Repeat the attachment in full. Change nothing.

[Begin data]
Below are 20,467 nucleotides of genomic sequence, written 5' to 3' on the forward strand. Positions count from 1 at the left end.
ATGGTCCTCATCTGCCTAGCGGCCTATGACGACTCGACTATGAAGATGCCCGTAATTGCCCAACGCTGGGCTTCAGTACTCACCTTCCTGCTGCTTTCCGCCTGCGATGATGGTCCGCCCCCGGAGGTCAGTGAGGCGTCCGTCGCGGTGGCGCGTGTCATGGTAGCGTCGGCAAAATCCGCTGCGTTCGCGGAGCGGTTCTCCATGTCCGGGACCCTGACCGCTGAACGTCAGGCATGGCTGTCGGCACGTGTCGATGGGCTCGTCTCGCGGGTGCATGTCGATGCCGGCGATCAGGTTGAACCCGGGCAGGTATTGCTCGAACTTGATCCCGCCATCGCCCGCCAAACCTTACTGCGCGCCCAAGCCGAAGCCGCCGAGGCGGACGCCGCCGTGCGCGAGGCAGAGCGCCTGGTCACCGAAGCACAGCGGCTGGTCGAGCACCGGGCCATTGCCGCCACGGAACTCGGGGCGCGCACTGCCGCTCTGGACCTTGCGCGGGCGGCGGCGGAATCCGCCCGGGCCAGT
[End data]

Below are 20,467 nucleotides of genomic sequence, written 5' to 3' on the forward strand. Positions count from 1 at the left end.
ATGGTCCTCATCTGCCTAGCGGCCTATGACGACTCGACTATGAAGATGCCCGTAATTGCCCAACGCTGGGCTTCAGTACTCACCTTCCTGCTGCTTTCCGCCTGCGATGATGGTCCGCCCCCGGAGGTCAGTGAGGCGTCCGTCGCGGTGGCGCGTGTCATGGTAGCGTCGGCAAAATCCGCTGCGTTCGCGGAGCGGTTCTCCATGTCCGGGACCCTGACCGCTGAACGTCAGGCATGGCTGTCGGCACGTGTCGATGGGCTCGTCTCGCGGGTGCATGTCGATGCCGGCGATCAGGTTGAACCCGGGCAGGTATTGCTCGAACTTGATCCCGCCATCGCCCGCCAAACCTTACTGCGCGCCCAAGCCGAAGCCGCCGAGGCGGACGCCGCCGTGCGCGAGGCAGAGCGCCTGGTCACCGAAGCACAGCGGCTGGTCGAGCACCGGGCCATTGCCGCCACGGAACTCGGGGCGCGCACTGCCGCTCTGGACCTTGCGCGGGCGGCGGCGGAATCCGCCCGGGCCAGT